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Sasha Abramsky

Sasha Abramsky is a senior fellow at Demos and a writer on social justice issues. His latest book is The American Way of Poverty: How the Other Half Still Lives.

Recent Articles

One Nation, Under Siege

Eleven years ago, my first year living in New York, I sat on the roof of International House on the edge of Harlem, with hundreds of other students, raucously celebrating as elections in South Africa, half a world away, finished off the apartheid regime and brought Nelson Mandela's African National Congress to power. Drinking beers and singing freedom songs, none of us doubted that the election signified a historic event as transformative as the razing of the Berlin Wall. Back then, New York, a city long plagued by high crime rates, drugs, and vicious gangs, was also undergoing a transformation, becoming a place of low crime and urban revival. But it was doing so partly through fairly brutal policing strategies that exacerbated racial divides. Police began systematic crackdowns on “lifestyle” crimes they had previously ignored -- such as graffiti, street hustles, and minor drug use -- on the theory that this would signal a restoration of public order. Meanwhile, in addition to these new...

Cruel and Unusable

On Tuesday, March 1, the U.S. Supreme Court issued an opinion in the much-watched Roper v. Simmons case on the permissibility of states' use of the death penalty against juvenile offenders. Roper v. Simmons came out of Missouri and involved the vicious saga of Christopher Simmons, a man who, at the age of 17, boasted that he was planning to kill someone, then led a group of friends in kidnapping and murdering a female neighbor. Simmons was sentenced to death and has spent the early years of his adulthood on death row. When his case reached the Missouri Supreme Court, the jurists there overturned the sentence, ruling that the juvenile death penalty should, in the wake of evolving communal standards of decency, now be viewed as a cruel and unusual punishment, and thus stand in violation of the Eighth Amendment. Missouri appealed the ruling up to the U.S. Supreme Court, and it was here that the battle was really joined. Fifty child-advocacy organizations filed amicus briefs urging the...

Trials in Error

Originally a strong supporter of the death penalty, Bill Kurtis, the front man on A&E's Investigative Reports, Cold Case Files , and American Justice , has recently become an outspoken opponent of the practice. Kurtis, whose new book is titled The Death Penalty on Trial: Crisis in American Justice , talks with journalist Sasha Abramsky about serial killers, justice, and why he can't watch CBS's CSI: Crime Scene Investigation . Explain to me where you were, intellectually, on the death penalty when you really started looking at the issue in detail. I believed in it, being a lawyer and trained in the system; but that meant I was really on the edge, as most people are. I just assumed it worked, that the guilty were punished and the innocent went free. When I began looking into it and seeing the shocking numbers [of wrongfully convicted individuals] coming out, I changed. Not overnight. We started doing a two-hour special, “Death Penalty on Trial,” and I came upon two things. One was...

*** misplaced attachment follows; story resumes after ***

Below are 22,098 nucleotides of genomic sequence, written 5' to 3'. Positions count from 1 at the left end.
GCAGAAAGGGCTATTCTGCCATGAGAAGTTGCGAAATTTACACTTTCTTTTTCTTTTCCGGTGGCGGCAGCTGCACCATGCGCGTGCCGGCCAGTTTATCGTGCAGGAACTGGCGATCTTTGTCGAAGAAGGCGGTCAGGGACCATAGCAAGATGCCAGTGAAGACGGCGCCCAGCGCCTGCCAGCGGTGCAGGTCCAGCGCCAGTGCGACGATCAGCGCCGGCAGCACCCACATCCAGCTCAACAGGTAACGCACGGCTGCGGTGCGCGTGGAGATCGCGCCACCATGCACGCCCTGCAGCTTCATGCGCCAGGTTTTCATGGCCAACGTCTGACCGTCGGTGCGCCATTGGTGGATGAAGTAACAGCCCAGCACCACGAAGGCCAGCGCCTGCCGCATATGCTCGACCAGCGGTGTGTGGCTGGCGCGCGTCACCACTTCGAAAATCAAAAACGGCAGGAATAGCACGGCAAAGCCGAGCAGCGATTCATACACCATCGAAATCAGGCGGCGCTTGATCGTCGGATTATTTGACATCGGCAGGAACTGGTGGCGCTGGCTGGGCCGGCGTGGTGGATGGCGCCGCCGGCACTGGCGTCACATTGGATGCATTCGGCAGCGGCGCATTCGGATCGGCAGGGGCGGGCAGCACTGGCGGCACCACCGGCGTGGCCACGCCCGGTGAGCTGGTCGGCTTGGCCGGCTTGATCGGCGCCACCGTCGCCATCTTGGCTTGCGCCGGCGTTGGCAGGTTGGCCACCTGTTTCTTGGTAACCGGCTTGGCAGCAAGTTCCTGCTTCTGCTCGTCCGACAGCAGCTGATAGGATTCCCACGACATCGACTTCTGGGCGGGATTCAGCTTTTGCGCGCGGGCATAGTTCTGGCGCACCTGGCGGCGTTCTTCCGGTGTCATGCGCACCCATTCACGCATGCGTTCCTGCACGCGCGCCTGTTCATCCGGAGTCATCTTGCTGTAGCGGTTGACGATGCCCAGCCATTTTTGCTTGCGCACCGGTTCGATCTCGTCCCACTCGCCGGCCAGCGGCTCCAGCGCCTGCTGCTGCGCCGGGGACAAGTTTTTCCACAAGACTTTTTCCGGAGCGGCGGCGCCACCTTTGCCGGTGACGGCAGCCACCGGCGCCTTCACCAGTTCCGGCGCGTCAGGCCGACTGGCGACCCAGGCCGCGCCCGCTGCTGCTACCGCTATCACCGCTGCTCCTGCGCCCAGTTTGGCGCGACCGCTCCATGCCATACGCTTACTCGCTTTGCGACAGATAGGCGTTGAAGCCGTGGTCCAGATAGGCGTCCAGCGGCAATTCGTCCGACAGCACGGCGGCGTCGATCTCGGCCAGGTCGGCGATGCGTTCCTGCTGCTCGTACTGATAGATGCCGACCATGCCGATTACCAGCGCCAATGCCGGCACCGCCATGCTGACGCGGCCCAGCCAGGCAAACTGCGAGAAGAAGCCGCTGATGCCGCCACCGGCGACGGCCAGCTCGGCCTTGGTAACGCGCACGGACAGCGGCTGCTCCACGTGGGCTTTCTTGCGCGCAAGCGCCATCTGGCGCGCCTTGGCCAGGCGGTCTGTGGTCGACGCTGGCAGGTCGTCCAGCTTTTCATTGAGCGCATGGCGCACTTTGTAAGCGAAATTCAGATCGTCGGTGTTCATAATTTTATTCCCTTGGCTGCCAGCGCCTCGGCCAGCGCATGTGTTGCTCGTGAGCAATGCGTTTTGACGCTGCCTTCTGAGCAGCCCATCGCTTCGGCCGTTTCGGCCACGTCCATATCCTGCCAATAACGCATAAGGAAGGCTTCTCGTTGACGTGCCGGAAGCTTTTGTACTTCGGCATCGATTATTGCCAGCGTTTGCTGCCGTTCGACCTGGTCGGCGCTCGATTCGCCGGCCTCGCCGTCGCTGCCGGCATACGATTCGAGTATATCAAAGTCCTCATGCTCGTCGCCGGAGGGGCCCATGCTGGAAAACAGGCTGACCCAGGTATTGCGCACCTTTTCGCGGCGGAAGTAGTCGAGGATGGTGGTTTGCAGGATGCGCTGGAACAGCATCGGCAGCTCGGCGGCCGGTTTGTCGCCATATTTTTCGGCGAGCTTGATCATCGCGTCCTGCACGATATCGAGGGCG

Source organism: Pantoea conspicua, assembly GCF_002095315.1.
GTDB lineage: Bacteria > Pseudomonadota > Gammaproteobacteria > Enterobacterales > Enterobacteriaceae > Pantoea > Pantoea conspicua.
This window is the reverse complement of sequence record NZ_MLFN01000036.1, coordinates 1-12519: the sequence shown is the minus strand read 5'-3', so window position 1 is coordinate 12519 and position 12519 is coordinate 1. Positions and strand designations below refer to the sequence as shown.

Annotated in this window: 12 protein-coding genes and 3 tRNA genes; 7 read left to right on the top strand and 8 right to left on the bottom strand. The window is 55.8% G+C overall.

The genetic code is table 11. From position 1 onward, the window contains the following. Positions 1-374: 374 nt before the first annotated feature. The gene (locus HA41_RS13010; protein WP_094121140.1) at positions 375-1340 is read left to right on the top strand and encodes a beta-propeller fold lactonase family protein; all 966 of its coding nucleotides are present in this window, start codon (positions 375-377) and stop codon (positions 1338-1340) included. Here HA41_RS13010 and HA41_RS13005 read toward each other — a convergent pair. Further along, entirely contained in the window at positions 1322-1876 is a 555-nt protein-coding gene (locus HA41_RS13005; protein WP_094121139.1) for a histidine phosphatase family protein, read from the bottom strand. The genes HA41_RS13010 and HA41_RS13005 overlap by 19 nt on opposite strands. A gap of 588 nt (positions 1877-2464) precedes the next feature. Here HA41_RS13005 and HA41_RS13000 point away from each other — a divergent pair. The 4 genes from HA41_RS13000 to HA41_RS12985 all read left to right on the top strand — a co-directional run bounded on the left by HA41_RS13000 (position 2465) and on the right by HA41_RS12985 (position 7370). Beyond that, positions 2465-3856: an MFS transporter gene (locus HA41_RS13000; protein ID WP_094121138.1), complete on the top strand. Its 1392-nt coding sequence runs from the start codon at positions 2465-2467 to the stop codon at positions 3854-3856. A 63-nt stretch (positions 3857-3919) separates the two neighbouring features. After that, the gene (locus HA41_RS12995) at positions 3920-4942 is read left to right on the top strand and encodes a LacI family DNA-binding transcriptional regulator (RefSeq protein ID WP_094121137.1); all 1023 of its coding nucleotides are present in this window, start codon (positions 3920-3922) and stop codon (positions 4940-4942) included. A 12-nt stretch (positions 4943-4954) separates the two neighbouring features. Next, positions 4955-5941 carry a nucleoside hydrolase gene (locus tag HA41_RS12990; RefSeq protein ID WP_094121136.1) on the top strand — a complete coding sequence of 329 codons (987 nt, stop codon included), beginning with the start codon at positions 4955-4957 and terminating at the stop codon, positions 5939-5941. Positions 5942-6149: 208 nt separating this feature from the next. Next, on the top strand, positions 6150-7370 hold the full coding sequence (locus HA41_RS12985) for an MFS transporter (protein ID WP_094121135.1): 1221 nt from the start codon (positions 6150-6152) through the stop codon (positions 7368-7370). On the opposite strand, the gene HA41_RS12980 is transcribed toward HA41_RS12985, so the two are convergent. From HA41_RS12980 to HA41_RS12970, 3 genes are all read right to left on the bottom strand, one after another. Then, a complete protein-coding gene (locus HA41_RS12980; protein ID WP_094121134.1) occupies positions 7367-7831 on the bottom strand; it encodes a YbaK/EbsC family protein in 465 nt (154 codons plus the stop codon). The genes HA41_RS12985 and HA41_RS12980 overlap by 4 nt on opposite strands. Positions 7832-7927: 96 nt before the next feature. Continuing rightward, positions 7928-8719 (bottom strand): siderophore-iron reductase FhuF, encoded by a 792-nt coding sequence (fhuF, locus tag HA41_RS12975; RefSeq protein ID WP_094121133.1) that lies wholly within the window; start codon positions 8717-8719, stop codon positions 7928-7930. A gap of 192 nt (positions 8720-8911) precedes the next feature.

Taking Juveniles Off Death Row

Despite a judiciary increasingly dominated by conservative appointees, the federal courts have shown a heartening willingness to rein in the death penalty. In recent years, they have limited who is eligible and have placed other restrictions on states' arbitrary conduct. Two years ago, the U.S. Supreme Court, by a vote of 6 to 3, halted the practice of executing mentally retarded prisoners, declaring it unconstitutional in Atkins v. Virginia . Later this year, the Court will hear arguments in Roper v. Simmons , a watershed case involving Christopher Simmons, a young man who had lived on Missouri's death row for close to a decade after being convicted of a particularly gruesome murder committed when he was 17 years old. But in 2003, the Missouri Supreme Court ruled that the juvenile death penalty violated the Eighth Amendment's prohibition on cruel and unusual punishment, and, when the state appealed, the U.S. Supreme Court agreed to take the case. Since then, juvenile executions...

No Exit

Fifty years ago, more than half a million mentally ill Americans lived in state-run mental hospitals like the one depicted so searingly in One Flew Over the Cuckoo's Nest . Today, laws protect the mentally ill from needless involuntary stays. As a result, fewer than 80,000 people now live in such institutions. The revolution in mental-health care, called "deinstitutionalization," has not, however, lived up to its promises. It is true that mentally ill persons are far less likely to be confined in the bleak, punitive, overcrowded and counterproductive warehouses that passed for hospitals decades ago. Unfortunately, though, it is also true that they are far more likely to be confined in the bleak, punitive, overcrowded and counterproductive warehouses that are U.S. prisons. Somewhere between 200,000 and 300,000 people currently live behind bars with a serious mental illness, including schizophrenia, bipolar disease and major depression. Tens of thousands of these men and women are...

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